RTM Technology

RTM Process
RTM - Resin Transfer Moulding

For the production of fiber-reinforced components in small and medium series, the resin injection process RTM (Resin Transfer Moulding) has established itself in our company.
With the help of our RTM machinery, we have the ability to separate the resin and hardener by means of a static mixer, in order to bring them together immediately before the entry into the tool. This allows us to handle even extremely reactive resin systems. The RTM process allows us to manufacture highly reproducible components, as an exact adjustment of the volume flows is made possible by the precise control of the mixing ratio and accurate dosing of input materials.
The individual operational steps of the RTM process are shown in the following:

  • First, the later visible side of the component must be painted painted with a gelcoat.
  • Non-impregnated fibers and necessary wood or metal inserts are then placed in the two-part tool. The reinforcing fibers may be adjusted by draping or manual cropping. If you want to produce a sandwich-component, it is possible to insert a foam core of desired thickness inside the glass fiber layers.
  • The mould is now closed and the vacuum pump, as well as RTM system, is connected to the tool. By removing the air by the vacuum pump, the atmospheric pressure affects the mould and closes it completely tight.
  • At the same time, under high pressure in the tool, the impregnation of the reinforcing fibers takes place by passing over the resin through the RTM-machine. By vacuum support it is ensured that the resin is distributed evenly and without air pcoket and the inlaid glass fibers are impregnated cleanly. The resin will harden consistently with a so called exothermic reaction. A result of the now liberated temperature, the reaction process is positively influenced and the component quality improved.


On the one hand the vacuum infusion process enables a uniform distribution of the resin in the mold and on the other hand with this process
components with weight reduction, heat resistance and high strength can be produced.

Good surface quality. High fiber content. For large components.

Initially in the vacuum infusion process "dry" fibers have to be placed in a negative form. In the next step, a plastic foil is mounted over the edge of the mold. Then a vacuum is created. At the edge of the mould, on the opposite of the extraction, the resin supply is applied. By the permanently applied vacuum, the flow of the resin is initiated and supported, and enables uniform impregnation of the fabrics. Compared with the hand laminate process the vacuum infusion process has the advantages of producing reproducible components and vacuum volatile condensation products, due to the vacuum technology better and easier. Furthermore, the process is distinguished by its high fiber contents. While with the hand laminte process fiber contents of max. 30% can be achieved, the achievable levels for the vacuum infusion process may reach 50% .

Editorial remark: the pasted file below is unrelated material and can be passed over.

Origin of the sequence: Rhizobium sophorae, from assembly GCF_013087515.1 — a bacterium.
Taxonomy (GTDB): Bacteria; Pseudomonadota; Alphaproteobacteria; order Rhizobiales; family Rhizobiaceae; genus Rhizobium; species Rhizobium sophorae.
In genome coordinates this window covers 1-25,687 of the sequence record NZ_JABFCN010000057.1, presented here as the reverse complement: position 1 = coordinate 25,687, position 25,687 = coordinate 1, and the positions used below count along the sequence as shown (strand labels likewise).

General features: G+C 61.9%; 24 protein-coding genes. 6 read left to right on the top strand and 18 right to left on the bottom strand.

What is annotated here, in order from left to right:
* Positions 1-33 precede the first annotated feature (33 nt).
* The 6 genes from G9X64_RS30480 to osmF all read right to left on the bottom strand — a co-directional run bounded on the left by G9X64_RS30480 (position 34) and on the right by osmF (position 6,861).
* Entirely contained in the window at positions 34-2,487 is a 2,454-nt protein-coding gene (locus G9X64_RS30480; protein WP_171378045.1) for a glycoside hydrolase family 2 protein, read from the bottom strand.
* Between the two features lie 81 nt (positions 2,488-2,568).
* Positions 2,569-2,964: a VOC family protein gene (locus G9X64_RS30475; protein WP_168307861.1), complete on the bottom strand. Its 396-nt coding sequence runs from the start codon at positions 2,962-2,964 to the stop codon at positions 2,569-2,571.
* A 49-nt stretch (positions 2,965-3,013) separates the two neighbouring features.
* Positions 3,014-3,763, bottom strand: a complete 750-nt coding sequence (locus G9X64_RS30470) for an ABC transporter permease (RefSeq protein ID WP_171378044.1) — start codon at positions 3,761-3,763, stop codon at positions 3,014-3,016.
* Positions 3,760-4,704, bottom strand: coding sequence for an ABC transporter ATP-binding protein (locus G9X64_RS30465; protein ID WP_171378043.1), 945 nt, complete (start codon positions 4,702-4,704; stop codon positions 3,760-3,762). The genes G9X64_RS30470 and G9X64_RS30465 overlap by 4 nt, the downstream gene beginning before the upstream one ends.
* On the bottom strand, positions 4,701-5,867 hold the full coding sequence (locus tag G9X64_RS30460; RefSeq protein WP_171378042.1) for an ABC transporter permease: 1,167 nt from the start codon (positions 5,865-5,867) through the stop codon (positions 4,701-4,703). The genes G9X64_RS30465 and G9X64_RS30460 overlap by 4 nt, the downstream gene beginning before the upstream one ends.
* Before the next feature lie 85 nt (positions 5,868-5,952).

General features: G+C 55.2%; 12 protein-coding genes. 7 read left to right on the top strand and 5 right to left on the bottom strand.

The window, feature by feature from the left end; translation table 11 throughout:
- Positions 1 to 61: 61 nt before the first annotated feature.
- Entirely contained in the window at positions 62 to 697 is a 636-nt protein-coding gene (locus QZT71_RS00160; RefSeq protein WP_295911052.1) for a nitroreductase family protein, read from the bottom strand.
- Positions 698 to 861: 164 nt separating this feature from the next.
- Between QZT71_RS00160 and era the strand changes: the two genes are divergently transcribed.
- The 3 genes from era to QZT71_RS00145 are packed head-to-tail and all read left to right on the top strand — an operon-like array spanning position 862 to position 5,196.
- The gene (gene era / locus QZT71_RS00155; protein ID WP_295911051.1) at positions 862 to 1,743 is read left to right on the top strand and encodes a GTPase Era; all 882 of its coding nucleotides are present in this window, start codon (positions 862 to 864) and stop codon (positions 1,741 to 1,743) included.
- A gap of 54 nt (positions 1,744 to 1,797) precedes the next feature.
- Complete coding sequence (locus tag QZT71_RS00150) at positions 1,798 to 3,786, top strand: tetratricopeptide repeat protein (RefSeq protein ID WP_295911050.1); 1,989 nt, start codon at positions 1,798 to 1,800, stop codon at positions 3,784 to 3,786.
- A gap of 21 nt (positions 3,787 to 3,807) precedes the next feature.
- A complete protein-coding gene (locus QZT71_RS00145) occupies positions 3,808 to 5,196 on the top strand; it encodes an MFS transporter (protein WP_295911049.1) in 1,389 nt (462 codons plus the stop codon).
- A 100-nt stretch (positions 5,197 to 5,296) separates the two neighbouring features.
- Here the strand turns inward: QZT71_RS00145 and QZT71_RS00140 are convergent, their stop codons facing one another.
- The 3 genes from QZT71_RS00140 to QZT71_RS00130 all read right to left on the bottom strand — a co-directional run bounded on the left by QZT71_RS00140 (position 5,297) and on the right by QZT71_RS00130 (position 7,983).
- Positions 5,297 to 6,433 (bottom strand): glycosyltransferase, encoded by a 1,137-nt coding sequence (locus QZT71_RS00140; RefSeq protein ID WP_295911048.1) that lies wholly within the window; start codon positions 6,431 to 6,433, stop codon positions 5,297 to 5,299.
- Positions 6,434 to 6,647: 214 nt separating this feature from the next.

Vacuum infusion process

Prepreg Technology

The prepreg technology is primarily used in applications where high demands are made on strength and weight. As with the vacuum infusion method, fiber content of 50% can be realized. A prepreg is a pre-impregnated fiber, which is the raw material for this process. Prepregs are based on phenolic or epoxy resin, which polymerize under the influence of temperature or pressure by means of a vacuum foil. They therefore have a limited shelf life. This storage period may be extended by a deep-freezing, for which we have the appropriate equipment.

As a specific process especially for rail vehicle developed there is the

Low-Temperature-Prepreg-System that meets the highest fire protection requirements.

Hand Laminating Process

Hand Laminate Process
The Process
In the production of fiber composite parts, the simplest process is the so-called hand laminating process. With this technology, the mats or fabrics consisting of glass fibers or carbon are placed on the mould and impregnated by hand, using a roller or a brush. In this case almost exclusively duroplastic matrix materials are used. These are thin in liquid form and due to this allow low viscosity and good wetting of the fibers. The wetting and placement of the fibers on the mould have to be done simultaneously with the molding process.
Advantages and Disadvantages

Advantage of the hand laminating process is the possibility to produce components with extremely complex component geometries and beeing able to use different fiber and reinforcing materials in a single component. Regarding the component size there are almost no limits. Furthermore, associated with this process there are comparatively low investment costs. In addition to different wall thicknesses within one component, undercuts with split moulds are possible. Achievable fiber volume fractions in this process are around 30% which can be increased by a subsequent pressing process during the hardening.
In decision-making, it should be noted that you have to expect high labor costs and high cycle times by using the hand laminating process. In addition, critical component quality depends on the manual skills of the processor.